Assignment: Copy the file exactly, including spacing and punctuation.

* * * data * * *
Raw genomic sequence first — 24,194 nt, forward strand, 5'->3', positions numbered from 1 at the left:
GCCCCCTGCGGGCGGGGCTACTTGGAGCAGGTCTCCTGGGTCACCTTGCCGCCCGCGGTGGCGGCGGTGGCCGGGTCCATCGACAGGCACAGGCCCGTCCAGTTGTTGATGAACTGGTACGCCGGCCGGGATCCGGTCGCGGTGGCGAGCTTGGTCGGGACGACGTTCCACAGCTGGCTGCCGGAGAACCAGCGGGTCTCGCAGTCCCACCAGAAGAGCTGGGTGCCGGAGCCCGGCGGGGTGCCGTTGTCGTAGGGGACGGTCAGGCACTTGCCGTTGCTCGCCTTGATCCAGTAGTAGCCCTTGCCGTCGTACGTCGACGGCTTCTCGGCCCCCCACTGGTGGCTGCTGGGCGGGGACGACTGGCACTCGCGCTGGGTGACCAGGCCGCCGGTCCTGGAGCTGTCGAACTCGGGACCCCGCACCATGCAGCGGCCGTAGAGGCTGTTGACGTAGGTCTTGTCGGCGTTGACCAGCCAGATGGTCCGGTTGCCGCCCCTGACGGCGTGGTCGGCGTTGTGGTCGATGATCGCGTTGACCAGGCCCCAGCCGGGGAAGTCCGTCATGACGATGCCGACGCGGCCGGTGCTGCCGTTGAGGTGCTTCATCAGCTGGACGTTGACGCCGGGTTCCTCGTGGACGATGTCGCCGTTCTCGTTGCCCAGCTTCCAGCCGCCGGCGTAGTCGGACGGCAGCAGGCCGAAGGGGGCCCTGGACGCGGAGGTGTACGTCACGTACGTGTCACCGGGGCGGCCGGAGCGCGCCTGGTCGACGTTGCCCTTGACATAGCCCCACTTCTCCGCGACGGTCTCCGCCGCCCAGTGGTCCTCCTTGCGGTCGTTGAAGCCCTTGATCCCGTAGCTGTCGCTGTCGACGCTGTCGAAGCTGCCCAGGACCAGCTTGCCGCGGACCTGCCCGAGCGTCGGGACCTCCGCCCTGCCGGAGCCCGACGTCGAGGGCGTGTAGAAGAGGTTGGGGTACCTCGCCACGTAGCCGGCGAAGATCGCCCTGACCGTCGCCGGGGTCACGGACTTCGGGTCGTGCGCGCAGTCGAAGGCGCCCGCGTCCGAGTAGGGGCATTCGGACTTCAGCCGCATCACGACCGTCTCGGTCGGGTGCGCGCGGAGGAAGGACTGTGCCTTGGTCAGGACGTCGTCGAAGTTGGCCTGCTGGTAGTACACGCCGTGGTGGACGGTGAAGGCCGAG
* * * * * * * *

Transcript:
Raw genomic sequence first — 24,194 nt, forward strand, 5'->3', positions numbered from 1 at the left:
GCCCCCTGCGGGCGGGGCTACTTGGAGCAGGTCTCCTGGGTCACCTTGCCGCCCGCGGTGGCGGCGGTGGCCGGGTCCATCGACAGGCACAGGCCCGTCCAGTTGTTGATGAACTGGTACGCCGGCCGGGATCCGGTCGCGGTGGCGAGCTTGGTCGGGACGACGTTCCACAGCTGGCTGCCGGAGAACCAGCGGGTCTCGCAGTCCCACCAGAAGAGCTGGGTGCCGGAGCCCGGCGGGGTGCCGTTGTCGTAGGGGACGGTCAGGCACTTGCCGTTGCTCGCCTTGATCCAGTAGTAGCCCTTGCCGTCGTACGTCGACGGCTTCTCGGCCCCCCACTGGTGGCTGCTGGGCGGGGACGACTGGCACTCGCGCTGGGTGACCAGGCCGCCGGTCCTGGAGCTGTCGAACTCGGGACCCCGCACCATGCAGCGGCCGTAGAGGCTGTTGACGTAGGTCTTGTCGGCGTTGACCAGCCAGATGGTCCGGTTGCCGCCCCTGACGGCGTGGTCGGCGTTGTGGTCGATGATCGCGTTGACCAGGCCCCAGCCGGGGAAGTCCGTCATGACGATGCCGACGCGGCCGGTGCTGCCGTTGAGGTGCTTCATCAGCTGGACGTTGACGCCGGGTTCCTCGTGGACGATGTCGCCGTTCTCGTTGCCCAGCTTCCAGCCGCCGGCGTAGTCGGACGGCAGCAGGCCGAAGGGGGCCCTGGACGCGGAGGTGTACGTCACGTACGTGTCACCGGGGCGGCCGGAGCGCGCCTGGTCGACGTTGCCCTTGACATAGCCCCACTTCTCCGCGACGGTCTCCGCCGCCCAGTGGTCCTCCTTGCGGTCGTTGAAGCCCTTGATCCCGTAGCTGTCGCTGTCGACGCTGTCGAAGCTGCCCAGGACCAGCTTGCCGCGGACCTGCCCGAGCGTCGGGACCTCCGCCCTGCCGGAGCCCGACGTCGAGGGCGTGTAGAAGAGGTTGGGGTACCTCGCCACGTAGCCGGCGAAGATCGCCCTGACCGTCGCCGGGGTCACGGACTTCGGGTCGTGCGCGCAGTCGAAGGCGCCCGCGTCCGAGTAGGGGCATTCGGACTTCAGCCGCATCACGACCGTCTCGGTCGGGTGCGCGCGGAGGAAGGACTGTGCCTTGGTCAGGACGTCGTCGAAGTTGGCCTGCTGGTAGTACACGCCGTGGTGGACGGTGAAGGCCGAG